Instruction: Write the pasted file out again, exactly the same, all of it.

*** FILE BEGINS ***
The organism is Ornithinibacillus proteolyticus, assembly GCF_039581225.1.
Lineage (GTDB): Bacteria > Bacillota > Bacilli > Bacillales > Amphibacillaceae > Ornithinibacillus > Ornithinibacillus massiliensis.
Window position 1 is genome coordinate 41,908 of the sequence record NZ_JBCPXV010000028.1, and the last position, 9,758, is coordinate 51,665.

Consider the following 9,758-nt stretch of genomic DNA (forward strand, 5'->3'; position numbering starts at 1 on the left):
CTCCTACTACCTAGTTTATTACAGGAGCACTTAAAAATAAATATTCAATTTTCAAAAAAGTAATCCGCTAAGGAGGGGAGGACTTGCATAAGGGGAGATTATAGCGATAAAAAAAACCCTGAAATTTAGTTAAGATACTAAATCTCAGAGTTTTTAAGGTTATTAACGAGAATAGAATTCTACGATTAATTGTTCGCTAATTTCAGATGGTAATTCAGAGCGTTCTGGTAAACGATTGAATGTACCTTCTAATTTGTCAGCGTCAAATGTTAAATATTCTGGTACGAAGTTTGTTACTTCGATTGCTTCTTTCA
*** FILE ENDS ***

The organism is Ornithinibacillus proteolyticus, assembly GCF_039581225.1.
Lineage (GTDB): Bacteria > Bacillota > Bacilli > Bacillales > Amphibacillaceae > Ornithinibacillus > Ornithinibacillus massiliensis.
Window position 1 is genome coordinate 41,908 of the sequence record NZ_JBCPXV010000028.1, and the last position, 9,758, is coordinate 51,665.

Consider the following 9,758-nt stretch of genomic DNA (forward strand, 5'->3'; position numbering starts at 1 on the left):
CTCCTACTACCTAGTTTATTACAGGAGCACTTAAAAATAAATATTCAATTTTCAAAAAAGTAATCCGCTAAGGAGGGGAGGACTTGCATAAGGGGAGATTATAGCGATAAAAAAAACCCTGAAATTTAGTTAAGATACTAAATCTCAGAGTTTTTAAGGTTATTAACGAGAATAGAATTCTACGATTAATTGTTCGCTAATTTCAGATGGTAATTCAGAGCGTTCTGGTAAACGATTGAATGTACCTTCTAATTTGTCAGCGTCAAATGTTAAATATTCTGGTACGAAGTTTGTTACTTCGATTGCTTCTTTCA